Carbon-laden macrophages in pleural fluid of crack smokers

Diagn Cytopathol. 1995 Nov;13(4):316-9. doi: 10.1002/dc.2840130408.


Carbon-laden macrophages in bronchoalveolar lavage have been noted to be associated with a history of crack smoking. We report herein the finding of carbon-laden macrophages in four cytological preparations of pleural fluid from two crack smokers. The etiology of the two patients' pleural effusions differed; neither had a bronchopleural fistula. Patient 1 had AIDS, Pneumocystis carinii pneumonia, and Kaposi's sarcoma of the right lung with an associated bilateral pleural effusion. Patient 2 was HIV seropositive, had pulmonary tuberculosis, hepatitis A, B, and C, cardiomyopathy, pulmonary embolism, and bilateral pleural effusions, the latter of which were probably due to cardio-pulmonary dysfunction. An additional two crack smokers with pleural effusions due to malignancy, one primary pulmonary adenocarcinoma and the other metastatic melanoma, did not have carbon-like material in their pleural fluid cytology. We hypothesize that intracellular accumulation of carbonaceous material in the lung parenchyma and pleural space occurs when normal clearance mechanisms are overwhelmed.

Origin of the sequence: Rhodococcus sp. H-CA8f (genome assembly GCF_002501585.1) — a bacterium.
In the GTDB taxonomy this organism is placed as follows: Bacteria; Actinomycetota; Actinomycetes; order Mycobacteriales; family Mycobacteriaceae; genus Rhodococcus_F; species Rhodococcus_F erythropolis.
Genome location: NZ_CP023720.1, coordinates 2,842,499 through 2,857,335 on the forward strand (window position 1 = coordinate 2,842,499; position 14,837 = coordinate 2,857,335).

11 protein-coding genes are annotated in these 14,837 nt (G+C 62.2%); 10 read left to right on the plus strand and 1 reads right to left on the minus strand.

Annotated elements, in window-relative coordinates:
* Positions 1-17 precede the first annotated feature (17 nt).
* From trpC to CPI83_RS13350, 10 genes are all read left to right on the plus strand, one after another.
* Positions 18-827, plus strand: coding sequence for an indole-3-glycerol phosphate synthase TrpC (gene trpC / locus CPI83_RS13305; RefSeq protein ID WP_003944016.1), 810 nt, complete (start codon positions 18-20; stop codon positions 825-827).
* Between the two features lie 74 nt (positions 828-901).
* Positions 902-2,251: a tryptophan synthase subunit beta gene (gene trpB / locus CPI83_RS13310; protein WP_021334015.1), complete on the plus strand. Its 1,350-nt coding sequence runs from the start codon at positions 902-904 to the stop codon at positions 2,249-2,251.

Publication types

  • Case Reports

MeSH terms

  • Acquired Immunodeficiency Syndrome / complications
  • Adult
  • Carbon / analysis*
  • Cardiomyopathies / complications
  • Crack Cocaine / administration & dosage
  • Crack Cocaine / adverse effects*
  • HIV Seropositivity / complications
  • Hepatitis A / complications
  • Hepatitis B / complications
  • Hepatitis C / complications
  • Humans
  • Lung Neoplasms / complications
  • Macrophages / chemistry*
  • Male
  • Middle Aged
  • Pleural Effusion / etiology
  • Pleural Effusion / pathology*
  • Pneumonia, Pneumocystis / complications
  • Sarcoma, Kaposi / complications
  • Smoking
  • Tuberculosis / complications


  • Crack Cocaine
  • Carbon